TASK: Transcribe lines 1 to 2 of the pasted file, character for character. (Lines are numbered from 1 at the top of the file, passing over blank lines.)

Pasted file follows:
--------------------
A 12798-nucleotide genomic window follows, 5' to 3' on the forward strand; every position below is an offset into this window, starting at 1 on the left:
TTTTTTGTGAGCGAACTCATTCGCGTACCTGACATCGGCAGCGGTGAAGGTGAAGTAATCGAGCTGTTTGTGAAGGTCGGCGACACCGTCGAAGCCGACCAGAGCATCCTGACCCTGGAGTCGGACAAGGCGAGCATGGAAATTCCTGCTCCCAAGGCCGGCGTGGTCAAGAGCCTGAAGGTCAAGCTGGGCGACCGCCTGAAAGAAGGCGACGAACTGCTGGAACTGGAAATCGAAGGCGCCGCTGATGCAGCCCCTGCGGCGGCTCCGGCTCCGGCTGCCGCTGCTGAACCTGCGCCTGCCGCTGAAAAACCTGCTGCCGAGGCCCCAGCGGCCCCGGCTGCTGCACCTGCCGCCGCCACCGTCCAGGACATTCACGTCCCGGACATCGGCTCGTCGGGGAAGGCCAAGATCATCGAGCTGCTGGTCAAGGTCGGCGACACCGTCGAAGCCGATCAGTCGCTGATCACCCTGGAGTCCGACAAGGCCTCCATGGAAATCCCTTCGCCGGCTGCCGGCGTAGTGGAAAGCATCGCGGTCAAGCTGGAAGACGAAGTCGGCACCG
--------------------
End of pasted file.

A 12798-nucleotide genomic window follows, 5' to 3' on the forward strand; every position below is an offset into this window, starting at 1 on the left:
TTTTTTGTGAGCGAACTCATTCGCGTACCTGACATCGGCAGCGGTGAAGGTGAAGTAATCGAGCTGTTTGTGAAGGTCGGCGACACCGTCGAAGCCGACCAGAGCATCCTGACCCTGGAGTCGGACAAGGCGAGCATGGAAATTCCTGCTCCCAAGGCCGGCGTGGTCAAGAGCCTGAAGGTCAAGCTGGGCGACCGCCTGAAAGAAGGCGACGAACTGCTGGAACTGGAAATCGAAGGCGCCGCTGATGCAGCCCCTGCGGCGGCTCCGGCTCCGGCTGCCGCTGCTGAACCTGCGCCTGCCGCTGAAAAACCTGCTGCCGAGGCCCCAGCGGCCCCGGCTGCTGCACCTGCCGCCGCCACCGTCCAGGACATTCACGTCCCGGACATCGGCTCGTCGGGGAAGGCCAAGATCATCGAGCTGCTGGTCAAGGTCGGCGACACCGTCGAAGCCGATCAGTCGCTGATCACCCTGGAGTCCGACAAGGCCTCCATGGAAATCCCTTCGCCGGCTGCCGGCGTAGTGGAAAGCATCGCGGTCAAGCTGGAAGACGAAGTCGGCACCG